Cutting to the chase, Ninja Assassin and many films like it are not Asian American, nor do they depict Asian Americans. Our problem, as Asian Americans, is allowing ourselves to be subject to what is essentially a depiction of an Asian character who is both foreign in terms of his/her nationality and the film’s setting. What is occuring here is at its root, a internatlized permutation of the “perpetual foreigner.”
Because we are unable to be seen as distinctly American, we are expected to behave as foreign characters would, even when they appear in clearly foreign or mystical settings. The Asian male knows kung fu, so it is expected that Asian American male will too. Asian females are plagued with their own stereoptypes, which are often applied without distiction between what is Asian and what is Asian American. After all, to the majority, there’s really no difference between the two is there? The more fundemental problem, however, is when we
ourselves feel the obligation to associate with these depictions.
I’ll flip this around in terms of African Americans to draw contrast. Take the film Blood Diamond, for instance. I do not expect all African Americans that I meet to talk like Djimon Hounsou’s character in that film. I don’t make jokes about African Americans and child soldiers. I wouldn’t expect African Americans to understand cheeky phrases spoken in Afrikaans. Neither would most of white America. Nor does African America feel the need to associate with or explain depictions of Africans. The distinction between African and African American is quite clear to Americans both white and black.
Unfortunately not only is the distinction between Asian and Asian American not clear to that same American public, it’s not even clear to us as Asian Americans. We still feel the need to promote, associate, defend, or worse yet, own what are essentially foreign characters.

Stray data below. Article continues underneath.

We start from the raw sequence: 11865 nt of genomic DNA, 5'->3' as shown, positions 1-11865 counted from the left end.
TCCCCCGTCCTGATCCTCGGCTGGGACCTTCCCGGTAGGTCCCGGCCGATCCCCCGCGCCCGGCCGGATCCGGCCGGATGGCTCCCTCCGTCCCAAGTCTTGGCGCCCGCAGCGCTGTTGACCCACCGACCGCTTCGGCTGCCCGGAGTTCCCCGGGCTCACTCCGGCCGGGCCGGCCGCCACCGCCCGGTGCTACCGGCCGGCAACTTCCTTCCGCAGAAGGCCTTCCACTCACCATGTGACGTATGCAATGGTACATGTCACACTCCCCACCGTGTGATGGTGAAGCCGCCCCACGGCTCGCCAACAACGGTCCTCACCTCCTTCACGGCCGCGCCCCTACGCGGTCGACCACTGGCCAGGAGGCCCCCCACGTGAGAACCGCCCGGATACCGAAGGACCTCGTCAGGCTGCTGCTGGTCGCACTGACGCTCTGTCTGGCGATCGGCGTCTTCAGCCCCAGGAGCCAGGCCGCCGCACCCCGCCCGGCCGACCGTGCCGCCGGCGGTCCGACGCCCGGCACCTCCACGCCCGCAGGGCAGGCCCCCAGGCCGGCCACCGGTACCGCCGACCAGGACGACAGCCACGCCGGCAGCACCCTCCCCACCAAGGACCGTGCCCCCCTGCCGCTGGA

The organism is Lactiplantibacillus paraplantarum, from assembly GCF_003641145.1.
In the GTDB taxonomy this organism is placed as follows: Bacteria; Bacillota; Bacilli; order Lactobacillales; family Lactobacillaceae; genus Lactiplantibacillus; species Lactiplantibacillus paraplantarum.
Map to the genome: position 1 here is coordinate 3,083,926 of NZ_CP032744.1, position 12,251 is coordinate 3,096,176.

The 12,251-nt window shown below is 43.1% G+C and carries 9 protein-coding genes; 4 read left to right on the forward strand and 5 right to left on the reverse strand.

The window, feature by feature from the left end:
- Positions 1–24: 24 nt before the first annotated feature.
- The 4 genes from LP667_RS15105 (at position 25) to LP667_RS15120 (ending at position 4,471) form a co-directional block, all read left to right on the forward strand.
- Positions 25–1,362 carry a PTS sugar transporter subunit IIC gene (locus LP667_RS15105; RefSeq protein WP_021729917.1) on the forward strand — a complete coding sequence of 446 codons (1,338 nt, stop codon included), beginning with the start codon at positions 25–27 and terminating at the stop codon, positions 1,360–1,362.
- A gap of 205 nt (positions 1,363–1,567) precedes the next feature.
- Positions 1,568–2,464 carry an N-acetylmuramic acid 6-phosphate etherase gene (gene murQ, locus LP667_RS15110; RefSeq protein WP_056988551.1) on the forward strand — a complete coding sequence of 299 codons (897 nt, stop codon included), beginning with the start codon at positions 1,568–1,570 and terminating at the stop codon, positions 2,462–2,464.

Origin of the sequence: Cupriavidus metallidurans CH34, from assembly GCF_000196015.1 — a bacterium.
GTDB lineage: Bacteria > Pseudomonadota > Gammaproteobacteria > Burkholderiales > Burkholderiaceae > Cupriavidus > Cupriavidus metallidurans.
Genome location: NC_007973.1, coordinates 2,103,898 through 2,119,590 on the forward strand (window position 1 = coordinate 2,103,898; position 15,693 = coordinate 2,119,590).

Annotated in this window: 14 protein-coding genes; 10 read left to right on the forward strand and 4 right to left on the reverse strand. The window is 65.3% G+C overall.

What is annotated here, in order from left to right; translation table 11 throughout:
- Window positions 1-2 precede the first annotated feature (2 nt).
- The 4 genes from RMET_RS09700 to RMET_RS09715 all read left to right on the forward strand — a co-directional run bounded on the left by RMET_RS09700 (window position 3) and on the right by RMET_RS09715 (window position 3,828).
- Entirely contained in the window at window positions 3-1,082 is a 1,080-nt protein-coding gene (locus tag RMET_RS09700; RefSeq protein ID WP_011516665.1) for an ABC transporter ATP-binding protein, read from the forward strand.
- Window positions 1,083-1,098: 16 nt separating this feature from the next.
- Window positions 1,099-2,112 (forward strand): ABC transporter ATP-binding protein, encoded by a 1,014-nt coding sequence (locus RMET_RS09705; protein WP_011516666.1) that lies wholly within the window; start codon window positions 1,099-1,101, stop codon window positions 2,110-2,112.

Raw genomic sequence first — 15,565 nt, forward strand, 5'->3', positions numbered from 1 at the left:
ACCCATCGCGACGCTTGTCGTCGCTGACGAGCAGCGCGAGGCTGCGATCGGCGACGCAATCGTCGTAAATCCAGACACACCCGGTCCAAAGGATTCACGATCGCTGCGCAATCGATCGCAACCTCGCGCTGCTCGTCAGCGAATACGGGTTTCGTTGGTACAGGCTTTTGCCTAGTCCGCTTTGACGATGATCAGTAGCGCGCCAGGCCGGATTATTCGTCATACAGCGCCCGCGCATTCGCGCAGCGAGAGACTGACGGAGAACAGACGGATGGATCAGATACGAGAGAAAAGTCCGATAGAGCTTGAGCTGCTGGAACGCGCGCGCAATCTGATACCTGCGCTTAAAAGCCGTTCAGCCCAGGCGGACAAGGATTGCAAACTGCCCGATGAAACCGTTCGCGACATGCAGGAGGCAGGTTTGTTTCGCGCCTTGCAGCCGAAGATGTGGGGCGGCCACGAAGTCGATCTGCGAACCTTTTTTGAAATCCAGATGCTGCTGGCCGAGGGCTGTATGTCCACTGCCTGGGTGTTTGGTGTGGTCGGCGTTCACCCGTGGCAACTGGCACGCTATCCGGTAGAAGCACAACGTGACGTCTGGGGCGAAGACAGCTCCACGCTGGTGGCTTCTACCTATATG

Sadly, examples of truly Asian American films are supremely rare (Charlotte Sometimes, Better Luck Tomorrow, The Debut).
If we’re going to make a stand on films & media, we need to make a stand on what we are responsible for. We should seek accuracy and diversity in depictions of Asian Americans in film instead of focusing on Asians who are clearly not Asian Americans. To hold ourselves to account for the depictions of all Asians in any media anywhere is to ourselves, buy into the fallacy that we are no different, culturally or experientially, from foreign nationals and to internalize the phenomeon of perpetual foreigner. We will continue to be subject to perpetual foreigner from external sources, but the beginning of the fight starts when we disavow the lie ourselves.
DF, fantastic comment! Yes, there is a difference between Asian and Asian American. I do believe, however, that some of the stereotypes add to the fallacy. Aren’t all Asians and Asian Americans good at math? I write that with a huge dose of sarcasm. And then trying to differentiate ourselves from white/Caucasian American adds another layer of confusion/complexity.
Question: do you think this Asian/Asian American distinction will continue with each generation of Asian Americans? I’m waiting and watching to see how my children will define those differences as they do not (at least that I know of yet) have some of the cultural family dynamics that have often defined Asian Americans.